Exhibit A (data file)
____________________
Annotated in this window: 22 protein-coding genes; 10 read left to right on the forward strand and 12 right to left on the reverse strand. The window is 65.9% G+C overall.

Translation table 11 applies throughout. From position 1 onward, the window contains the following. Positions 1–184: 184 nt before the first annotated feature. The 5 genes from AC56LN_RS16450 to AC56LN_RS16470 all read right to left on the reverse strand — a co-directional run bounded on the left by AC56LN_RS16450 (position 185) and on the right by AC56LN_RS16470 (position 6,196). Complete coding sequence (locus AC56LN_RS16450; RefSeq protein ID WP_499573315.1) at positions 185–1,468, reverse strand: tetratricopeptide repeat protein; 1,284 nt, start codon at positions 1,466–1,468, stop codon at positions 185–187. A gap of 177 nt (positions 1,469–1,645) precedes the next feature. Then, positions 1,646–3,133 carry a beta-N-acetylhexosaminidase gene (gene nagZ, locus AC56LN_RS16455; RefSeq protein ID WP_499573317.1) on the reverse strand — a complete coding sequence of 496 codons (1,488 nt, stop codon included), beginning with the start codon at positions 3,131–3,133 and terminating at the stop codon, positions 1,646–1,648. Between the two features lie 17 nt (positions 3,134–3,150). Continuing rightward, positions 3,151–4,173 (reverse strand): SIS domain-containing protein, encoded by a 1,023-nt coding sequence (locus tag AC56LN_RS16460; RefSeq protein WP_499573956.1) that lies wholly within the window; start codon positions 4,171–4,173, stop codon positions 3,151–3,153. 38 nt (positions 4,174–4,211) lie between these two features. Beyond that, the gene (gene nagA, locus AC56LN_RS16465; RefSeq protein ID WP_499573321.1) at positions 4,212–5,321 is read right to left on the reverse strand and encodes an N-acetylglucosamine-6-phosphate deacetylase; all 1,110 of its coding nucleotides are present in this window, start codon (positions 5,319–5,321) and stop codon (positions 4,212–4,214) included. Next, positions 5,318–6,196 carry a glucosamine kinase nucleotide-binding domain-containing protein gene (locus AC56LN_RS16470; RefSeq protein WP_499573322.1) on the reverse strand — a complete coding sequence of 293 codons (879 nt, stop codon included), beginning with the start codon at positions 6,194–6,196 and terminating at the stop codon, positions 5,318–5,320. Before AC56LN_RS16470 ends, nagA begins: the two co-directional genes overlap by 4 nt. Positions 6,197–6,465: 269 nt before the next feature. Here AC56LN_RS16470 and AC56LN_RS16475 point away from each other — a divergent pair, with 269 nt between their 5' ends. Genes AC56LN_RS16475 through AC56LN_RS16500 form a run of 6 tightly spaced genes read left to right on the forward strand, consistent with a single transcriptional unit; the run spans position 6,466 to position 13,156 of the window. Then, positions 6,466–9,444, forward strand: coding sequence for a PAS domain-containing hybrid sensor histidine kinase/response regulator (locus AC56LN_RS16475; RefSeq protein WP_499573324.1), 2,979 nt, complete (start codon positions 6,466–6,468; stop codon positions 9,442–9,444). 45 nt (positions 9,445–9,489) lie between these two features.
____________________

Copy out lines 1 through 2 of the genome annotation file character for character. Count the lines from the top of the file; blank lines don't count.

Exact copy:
Annotated in this window: 22 protein-coding genes; 10 read left to right on the forward strand and 12 right to left on the reverse strand. The window is 65.9% G+C overall.

Translation table 11 applies throughout. From position 1 onward, the window contains the following. Positions 1–184: 184 nt before the first annotated feature. The 5 genes from AC56LN_RS16450 to AC56LN_RS16470 all read right to left on the reverse strand — a co-directional run bounded on the left by AC56LN_RS16450 (position 185) and on the right by AC56LN_RS16470 (position 6,196). Complete coding sequence (locus AC56LN_RS16450; RefSeq protein ID WP_499573315.1) at positions 185–1,468, reverse strand: tetratricopeptide repeat protein; 1,284 nt, start codon at positions 1,466–1,468, stop codon at positions 185–187. A gap of 177 nt (positions 1,469–1,645) precedes the next feature. Then, positions 1,646–3,133 carry a beta-N-acetylhexosaminidase gene (gene nagZ, locus AC56LN_RS16455; RefSeq protein ID WP_499573317.1) on the reverse strand — a complete coding sequence of 496 codons (1,488 nt, stop codon included), beginning with the start codon at positions 3,131–3,133 and terminating at the stop codon, positions 1,646–1,648. Between the two features lie 17 nt (positions 3,134–3,150). Continuing rightward, positions 3,151–4,173 (reverse strand): SIS domain-containing protein, encoded by a 1,023-nt coding sequence (locus tag AC56LN_RS16460; RefSeq protein WP_499573956.1) that lies wholly within the window; start codon positions 4,171–4,173, stop codon positions 3,151–3,153. 38 nt (positions 4,174–4,211) lie between these two features. Beyond that, the gene (gene nagA, locus AC56LN_RS16465; RefSeq protein ID WP_499573321.1) at positions 4,212–5,321 is read right to left on the reverse strand and encodes an N-acetylglucosamine-6-phosphate deacetylase; all 1,110 of its coding nucleotides are present in this window, start codon (positions 5,319–5,321) and stop codon (positions 4,212–4,214) included. Next, positions 5,318–6,196 carry a glucosamine kinase nucleotide-binding domain-containing protein gene (locus AC56LN_RS16470; RefSeq protein WP_499573322.1) on the reverse strand — a complete coding sequence of 293 codons (879 nt, stop codon included), beginning with the start codon at positions 6,194–6,196 and terminating at the stop codon, positions 5,318–5,320. Before AC56LN_RS16470 ends, nagA begins: the two co-directional genes overlap by 4 nt. Positions 6,197–6,465: 269 nt before the next feature. Here AC56LN_RS16470 and AC56LN_RS16475 point away from each other — a divergent pair, with 269 nt between their 5' ends. Genes AC56LN_RS16475 through AC56LN_RS16500 form a run of 6 tightly spaced genes read left to right on the forward strand, consistent with a single transcriptional unit; the run spans position 6,466 to position 13,156 of the window. Then, positions 6,466–9,444, forward strand: coding sequence for a PAS domain-containing hybrid sensor histidine kinase/response regulator (locus AC56LN_RS16475; RefSeq protein WP_499573324.1), 2,979 nt, complete (start codon positions 6,466–6,468; stop codon positions 9,442–9,444). 45 nt (positions 9,445–9,489) lie between these two features.